TABLE III Flexural Flexural Volume modulus, strength, fraction p.s.i.X10 p.s.i. X10

Example 4 This example illustrates the effect of volume loading on the composite fiexural properties. Styrene (20.8 gm., 0.2 mole) and dimethylaminoethyl methacrylate (1.58 gm., 0.01 mole) were added to a stirred suspension of muscovite mica platelets in 100 ml. distilled water. The mica was previously separated by air elutriation using an Infrasizer in order to isolate the portion having an aspect ratio of 70. Acid treatment of the mica (in boiling aqua regia, nitric acid:hydrochloric acid 3:1), was carried out to convert the surface of the mica to an acidic state which would react strongly with the basic comonomer with the formation of ionic bonds. The mixture was purged with nitrogen and 0.02 gm. azobisisobutyronitrile catalyst added to promote polymerization. This mixture was stirred and heated for 16 hours at 60 C. when the polymerization was complete. The resulting precipitate consisting of crumbs containing mica platelets completely encapsulated with the copolymer, was filtered, washed, and oven dried at 70 C. The dry powder was easily moulded with shear into rectangular test specimens (1" x 3" x A at 200 C. and 20,000 p.s.i. for 30 minutes. After slow cooling the samples were tested according to ASTM D-790 for fiexural strength and flexural modulus. These results are given in Table IV.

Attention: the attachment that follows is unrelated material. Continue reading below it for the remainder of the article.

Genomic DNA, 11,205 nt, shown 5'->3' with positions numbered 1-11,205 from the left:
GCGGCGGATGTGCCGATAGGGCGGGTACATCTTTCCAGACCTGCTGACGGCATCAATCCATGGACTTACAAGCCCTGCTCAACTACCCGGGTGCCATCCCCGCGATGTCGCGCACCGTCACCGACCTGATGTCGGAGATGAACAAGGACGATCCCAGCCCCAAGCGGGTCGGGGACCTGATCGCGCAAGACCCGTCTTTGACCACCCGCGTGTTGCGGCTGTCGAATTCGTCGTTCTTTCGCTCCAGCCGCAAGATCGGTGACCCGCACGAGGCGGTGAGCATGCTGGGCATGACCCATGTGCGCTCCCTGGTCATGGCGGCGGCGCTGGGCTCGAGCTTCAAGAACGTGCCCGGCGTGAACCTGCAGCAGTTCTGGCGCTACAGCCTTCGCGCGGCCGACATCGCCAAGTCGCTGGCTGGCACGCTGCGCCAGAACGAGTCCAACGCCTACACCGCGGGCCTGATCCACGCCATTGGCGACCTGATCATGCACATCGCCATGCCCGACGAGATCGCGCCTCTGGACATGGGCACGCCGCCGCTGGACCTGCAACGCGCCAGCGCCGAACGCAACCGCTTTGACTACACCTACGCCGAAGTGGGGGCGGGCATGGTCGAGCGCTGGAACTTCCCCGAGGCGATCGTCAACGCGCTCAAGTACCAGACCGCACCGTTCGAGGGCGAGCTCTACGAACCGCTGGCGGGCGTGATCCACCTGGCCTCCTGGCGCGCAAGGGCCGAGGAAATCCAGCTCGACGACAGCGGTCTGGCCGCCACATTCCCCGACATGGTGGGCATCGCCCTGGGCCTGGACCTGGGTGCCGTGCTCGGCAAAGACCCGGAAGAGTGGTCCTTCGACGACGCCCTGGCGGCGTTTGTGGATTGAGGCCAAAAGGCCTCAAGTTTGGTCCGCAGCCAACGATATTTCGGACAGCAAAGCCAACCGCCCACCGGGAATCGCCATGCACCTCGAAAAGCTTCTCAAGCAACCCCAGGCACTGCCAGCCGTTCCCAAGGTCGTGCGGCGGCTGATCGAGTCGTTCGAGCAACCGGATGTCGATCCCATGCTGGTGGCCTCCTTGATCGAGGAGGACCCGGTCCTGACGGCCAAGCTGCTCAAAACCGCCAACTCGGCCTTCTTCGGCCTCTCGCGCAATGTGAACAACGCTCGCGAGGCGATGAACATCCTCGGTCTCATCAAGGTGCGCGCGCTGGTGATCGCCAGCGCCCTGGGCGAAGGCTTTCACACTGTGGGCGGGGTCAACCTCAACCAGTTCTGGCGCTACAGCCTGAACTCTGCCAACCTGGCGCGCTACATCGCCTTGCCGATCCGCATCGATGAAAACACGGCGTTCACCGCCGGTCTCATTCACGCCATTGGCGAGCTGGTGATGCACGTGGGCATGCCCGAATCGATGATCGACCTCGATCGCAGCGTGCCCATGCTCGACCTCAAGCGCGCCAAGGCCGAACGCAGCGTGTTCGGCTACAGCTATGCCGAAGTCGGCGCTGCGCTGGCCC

Phlogopite mica was prepared in a colloid mill and sieved to obtain a final product of aspect ratio 50. Sixty gms. of the phlogopite were treated with a silane coupling agent (Union Carbide A-1112) to promote interfacial adhesion prior to addition to 500 ml. of oxygen-free distilled water and 20 gms. of styrene monomer. 0.02 gm. of azobisisobutyronitrile catalyst was then added, the mixture placed in a 32 ounce pop bottle and flushed with purified nitrogen before capping. The mixture was polymerized with end-over-end agitation for 72 hours at 60 C. The coarse precipitate was easily filtered, Washed, and dried. The dry moulding powder (28 grams) was compression moulded at 200 C. and 5000 p.s.i. and the specimen slowly cooled. The resulting test bar (0.13" x x 8.5") as es e in flexure u i g a 4" span. The flexura modulus was 10.6)(10 p.s.i. and the fiexural strength 12.9)(10 p.s.i.